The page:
Saubhik De Sarkar, is a Bengali poet based in Alipurduar, West Bengal, a major district in the eastern Himalayan foothills of India. He has six books of poems of which the first one Sheet O Bayosandhir Haspatal was published in 1995. Other collections include Ekti Mridu Laal Rekha (2005), Jatrabari (2011), Dokholsutra (2013), Anugato Buffer (2015) and Punorbashoner Chil (2016). He is also a prolific translator. His most significant translation projects include but are not limited to the works of Saadat Hasan Manto, Roberto Bolano, Federico Garcia Lorca, Julio Cortázar, Namdeo Dhasal and Rudhramoorthy Cheran. His translation of the much discoursed Dalit chronicle My Father Baliah by Y.B. Satyanarayana into Bengali is set to be published in 2018. His selected poems translated into English, The Evening Gnome is also scheduled to be published from Authorspress in 2018. He is the recipient of Kabita Pakshik Award (2005) and Mallar Award (2017).

Dolonchampa: What encouraged you to be a poet? Can you think of a particular set of moments that still haunt your memory as the initial spark?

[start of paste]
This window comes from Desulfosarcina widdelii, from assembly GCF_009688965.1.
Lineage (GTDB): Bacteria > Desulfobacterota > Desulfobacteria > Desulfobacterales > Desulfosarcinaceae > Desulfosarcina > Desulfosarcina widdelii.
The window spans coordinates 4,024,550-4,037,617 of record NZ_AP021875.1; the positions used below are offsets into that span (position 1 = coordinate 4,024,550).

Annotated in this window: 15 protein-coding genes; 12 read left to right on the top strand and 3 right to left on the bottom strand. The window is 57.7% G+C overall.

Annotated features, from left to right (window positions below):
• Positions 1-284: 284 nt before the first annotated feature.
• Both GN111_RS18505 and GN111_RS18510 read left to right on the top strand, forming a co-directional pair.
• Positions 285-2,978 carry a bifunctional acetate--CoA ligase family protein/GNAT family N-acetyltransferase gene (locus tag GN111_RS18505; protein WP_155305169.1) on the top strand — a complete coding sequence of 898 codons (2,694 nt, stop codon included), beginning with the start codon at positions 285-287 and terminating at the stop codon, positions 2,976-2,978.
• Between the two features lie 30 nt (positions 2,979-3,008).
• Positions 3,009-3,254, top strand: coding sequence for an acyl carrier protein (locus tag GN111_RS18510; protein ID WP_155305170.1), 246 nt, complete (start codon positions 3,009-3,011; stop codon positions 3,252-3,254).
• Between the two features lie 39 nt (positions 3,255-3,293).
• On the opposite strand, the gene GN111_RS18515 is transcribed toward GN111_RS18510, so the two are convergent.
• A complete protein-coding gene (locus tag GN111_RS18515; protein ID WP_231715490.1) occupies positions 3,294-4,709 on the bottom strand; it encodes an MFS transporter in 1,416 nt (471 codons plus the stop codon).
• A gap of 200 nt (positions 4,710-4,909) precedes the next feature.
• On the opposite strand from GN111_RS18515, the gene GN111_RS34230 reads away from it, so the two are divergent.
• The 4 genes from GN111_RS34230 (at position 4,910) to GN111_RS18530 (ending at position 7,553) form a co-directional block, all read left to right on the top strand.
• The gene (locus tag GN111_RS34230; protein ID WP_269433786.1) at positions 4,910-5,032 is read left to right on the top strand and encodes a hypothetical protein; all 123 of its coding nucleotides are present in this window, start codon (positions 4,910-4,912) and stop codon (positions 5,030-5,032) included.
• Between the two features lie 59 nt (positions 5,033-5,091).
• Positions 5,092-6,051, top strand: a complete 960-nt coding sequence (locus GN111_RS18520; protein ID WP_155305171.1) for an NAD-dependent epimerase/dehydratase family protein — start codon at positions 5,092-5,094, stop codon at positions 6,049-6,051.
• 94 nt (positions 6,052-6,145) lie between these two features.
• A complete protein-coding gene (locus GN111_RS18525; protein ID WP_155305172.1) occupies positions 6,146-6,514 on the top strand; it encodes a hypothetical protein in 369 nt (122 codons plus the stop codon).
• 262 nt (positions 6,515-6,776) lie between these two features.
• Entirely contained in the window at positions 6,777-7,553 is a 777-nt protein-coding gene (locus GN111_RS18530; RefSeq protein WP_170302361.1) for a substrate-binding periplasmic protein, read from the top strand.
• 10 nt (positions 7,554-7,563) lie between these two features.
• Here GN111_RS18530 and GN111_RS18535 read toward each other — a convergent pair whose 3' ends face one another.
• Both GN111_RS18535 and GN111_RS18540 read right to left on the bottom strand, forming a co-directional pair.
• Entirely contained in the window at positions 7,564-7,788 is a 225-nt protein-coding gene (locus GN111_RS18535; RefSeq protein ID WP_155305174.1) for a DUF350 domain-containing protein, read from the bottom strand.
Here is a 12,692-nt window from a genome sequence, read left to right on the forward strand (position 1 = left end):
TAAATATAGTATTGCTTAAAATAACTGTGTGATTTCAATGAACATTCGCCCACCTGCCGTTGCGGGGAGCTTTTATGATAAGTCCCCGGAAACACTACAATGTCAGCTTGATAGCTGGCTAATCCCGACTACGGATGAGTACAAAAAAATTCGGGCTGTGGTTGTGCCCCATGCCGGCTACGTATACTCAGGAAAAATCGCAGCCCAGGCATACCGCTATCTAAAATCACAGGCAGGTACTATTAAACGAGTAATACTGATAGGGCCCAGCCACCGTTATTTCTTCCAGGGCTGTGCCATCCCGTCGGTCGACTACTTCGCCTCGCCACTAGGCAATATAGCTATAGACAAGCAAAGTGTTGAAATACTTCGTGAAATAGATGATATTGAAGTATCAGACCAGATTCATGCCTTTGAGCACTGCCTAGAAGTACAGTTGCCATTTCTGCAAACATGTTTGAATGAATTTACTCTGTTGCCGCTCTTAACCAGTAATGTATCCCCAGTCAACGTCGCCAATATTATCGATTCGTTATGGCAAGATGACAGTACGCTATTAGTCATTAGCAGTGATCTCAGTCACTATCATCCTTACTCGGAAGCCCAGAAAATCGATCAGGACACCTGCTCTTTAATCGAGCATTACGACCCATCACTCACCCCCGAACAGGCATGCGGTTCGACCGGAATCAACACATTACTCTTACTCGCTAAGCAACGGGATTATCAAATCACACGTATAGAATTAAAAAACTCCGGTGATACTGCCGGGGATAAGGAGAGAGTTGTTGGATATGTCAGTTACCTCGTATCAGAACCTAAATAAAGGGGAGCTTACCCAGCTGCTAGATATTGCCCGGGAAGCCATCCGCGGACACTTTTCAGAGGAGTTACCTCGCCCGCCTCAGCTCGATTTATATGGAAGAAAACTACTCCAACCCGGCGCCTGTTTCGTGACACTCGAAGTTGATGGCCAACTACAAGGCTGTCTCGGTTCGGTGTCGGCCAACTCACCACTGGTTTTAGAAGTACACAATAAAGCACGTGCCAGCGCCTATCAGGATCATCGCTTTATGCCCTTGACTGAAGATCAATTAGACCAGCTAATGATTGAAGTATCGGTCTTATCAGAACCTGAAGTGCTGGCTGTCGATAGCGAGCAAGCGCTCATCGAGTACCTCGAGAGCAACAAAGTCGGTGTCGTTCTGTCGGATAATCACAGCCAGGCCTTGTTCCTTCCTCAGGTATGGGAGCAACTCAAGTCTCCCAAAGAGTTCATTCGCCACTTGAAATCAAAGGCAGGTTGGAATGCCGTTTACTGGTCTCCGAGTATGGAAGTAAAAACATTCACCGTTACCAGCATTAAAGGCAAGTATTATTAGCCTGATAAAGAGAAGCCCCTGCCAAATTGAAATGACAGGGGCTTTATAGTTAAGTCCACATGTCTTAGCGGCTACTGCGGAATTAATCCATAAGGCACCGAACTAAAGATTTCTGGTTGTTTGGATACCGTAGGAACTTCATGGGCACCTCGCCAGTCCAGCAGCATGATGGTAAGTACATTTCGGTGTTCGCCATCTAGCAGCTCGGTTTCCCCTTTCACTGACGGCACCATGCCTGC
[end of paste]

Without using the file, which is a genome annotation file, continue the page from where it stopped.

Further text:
Saubhik: I grew up in the cultural and literary ambience of Alipurduar which had some artistic and traditional inheritance. The Little Magazine Movement also played a significant role in shaping and sharpening me up as it has had tremendous impact over the progression of Bengali literature. Since a young age I got to know the avant garde litterateur and poets of North Bengal who were involved in little magazine movements and an experimental writing process. Taking part in the movement provided the opportunity to access different avenues of literature and I chose poetry as the medium to express myself. Not any special incident or spark, but as a whole many features of poetry enticed me toward it. I found the essential freedom and a sense of unrestricted liberation within the realm of poetry.

Dolonchampa: Tell us about your literary influences.

Saubhik: A poet is indebted to many other travellers of the labyrinth of poetry. According to my recollection, Jibananda Das, Utpal Kumar Basu, Manindra Gupta, Swadesh Sen, Bhashkar Chakraborty, Nitya Malakar, Buddhadeb Dasgupta, Sajal Bandyopadhyay, Shyamal Kanti Das, Samar Roy Choudhury, Shyamal Singha, Jahar Sen Majumder and Rahul Purkayastha are those few Bengali poets who had initially impacted my nous of poetry. Among the ones who wrote in other languages, Faiz Ahmed Faiz, Ana Akhmatova, Frank O’Hara, Julio Cortázar, Charles Simic, A.K. Mehrotra, Namdeo Dhasal, Agha Shahid Ali, Mahmud Darwish, Martin Espada and Kim Hyesoon influenced me a lot.

Dolonchampa: The unique elements of North Bengal—the landscape, languages, folk tales, myths, music have influenced your already rich linguistic inheritance. How do they shape your poems?